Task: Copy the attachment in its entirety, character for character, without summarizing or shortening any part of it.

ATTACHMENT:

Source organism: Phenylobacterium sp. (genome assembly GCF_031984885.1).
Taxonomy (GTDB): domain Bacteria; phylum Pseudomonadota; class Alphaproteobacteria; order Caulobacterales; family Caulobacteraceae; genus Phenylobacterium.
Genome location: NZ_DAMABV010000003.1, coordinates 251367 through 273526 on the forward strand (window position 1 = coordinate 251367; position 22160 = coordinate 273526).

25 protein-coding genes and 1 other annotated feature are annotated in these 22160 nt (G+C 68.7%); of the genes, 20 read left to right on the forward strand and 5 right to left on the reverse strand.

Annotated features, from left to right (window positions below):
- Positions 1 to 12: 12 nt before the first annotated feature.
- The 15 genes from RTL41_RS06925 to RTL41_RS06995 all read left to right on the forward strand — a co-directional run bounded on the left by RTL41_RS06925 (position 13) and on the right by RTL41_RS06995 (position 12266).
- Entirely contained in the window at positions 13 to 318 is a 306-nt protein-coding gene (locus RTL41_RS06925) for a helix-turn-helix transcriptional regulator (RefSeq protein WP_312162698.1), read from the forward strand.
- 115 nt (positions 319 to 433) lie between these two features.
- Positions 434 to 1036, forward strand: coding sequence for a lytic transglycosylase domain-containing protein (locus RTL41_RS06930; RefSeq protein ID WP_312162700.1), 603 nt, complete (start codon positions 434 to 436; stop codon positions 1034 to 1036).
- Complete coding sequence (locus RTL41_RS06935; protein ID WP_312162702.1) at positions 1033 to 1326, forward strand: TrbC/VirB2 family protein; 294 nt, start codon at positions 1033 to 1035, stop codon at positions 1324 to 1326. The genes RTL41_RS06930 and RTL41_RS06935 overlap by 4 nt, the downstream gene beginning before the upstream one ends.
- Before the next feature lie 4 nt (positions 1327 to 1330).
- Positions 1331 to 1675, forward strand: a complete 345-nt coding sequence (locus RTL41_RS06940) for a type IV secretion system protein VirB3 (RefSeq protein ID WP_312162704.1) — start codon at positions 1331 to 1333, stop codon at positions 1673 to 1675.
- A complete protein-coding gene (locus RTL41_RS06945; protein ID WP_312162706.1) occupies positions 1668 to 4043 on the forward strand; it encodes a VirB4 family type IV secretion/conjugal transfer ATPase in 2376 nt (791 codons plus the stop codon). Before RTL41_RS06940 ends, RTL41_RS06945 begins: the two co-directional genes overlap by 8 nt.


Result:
Source organism: Phenylobacterium sp. (genome assembly GCF_031984885.1).
Taxonomy (GTDB): domain Bacteria; phylum Pseudomonadota; class Alphaproteobacteria; order Caulobacterales; family Caulobacteraceae; genus Phenylobacterium.
Genome location: NZ_DAMABV010000003.1, coordinates 251367 through 273526 on the forward strand (window position 1 = coordinate 251367; position 22160 = coordinate 273526).

25 protein-coding genes and 1 other annotated feature are annotated in these 22160 nt (G+C 68.7%); of the genes, 20 read left to right on the forward strand and 5 right to left on the reverse strand.

Annotated features, from left to right (window positions below):
- Positions 1 to 12: 12 nt before the first annotated feature.
- The 15 genes from RTL41_RS06925 to RTL41_RS06995 all read left to right on the forward strand — a co-directional run bounded on the left by RTL41_RS06925 (position 13) and on the right by RTL41_RS06995 (position 12266).
- Entirely contained in the window at positions 13 to 318 is a 306-nt protein-coding gene (locus RTL41_RS06925) for a helix-turn-helix transcriptional regulator (RefSeq protein WP_312162698.1), read from the forward strand.
- 115 nt (positions 319 to 433) lie between these two features.
- Positions 434 to 1036, forward strand: coding sequence for a lytic transglycosylase domain-containing protein (locus RTL41_RS06930; RefSeq protein ID WP_312162700.1), 603 nt, complete (start codon positions 434 to 436; stop codon positions 1034 to 1036).
- Complete coding sequence (locus RTL41_RS06935; protein ID WP_312162702.1) at positions 1033 to 1326, forward strand: TrbC/VirB2 family protein; 294 nt, start codon at positions 1033 to 1035, stop codon at positions 1324 to 1326. The genes RTL41_RS06930 and RTL41_RS06935 overlap by 4 nt, the downstream gene beginning before the upstream one ends.
- Before the next feature lie 4 nt (positions 1327 to 1330).
- Positions 1331 to 1675, forward strand: a complete 345-nt coding sequence (locus RTL41_RS06940) for a type IV secretion system protein VirB3 (RefSeq protein ID WP_312162704.1) — start codon at positions 1331 to 1333, stop codon at positions 1673 to 1675.
- A complete protein-coding gene (locus RTL41_RS06945; protein ID WP_312162706.1) occupies positions 1668 to 4043 on the forward strand; it encodes a VirB4 family type IV secretion/conjugal transfer ATPase in 2376 nt (791 codons plus the stop codon). Before RTL41_RS06940 ends, RTL41_RS06945 begins: the two co-directional genes overlap by 8 nt.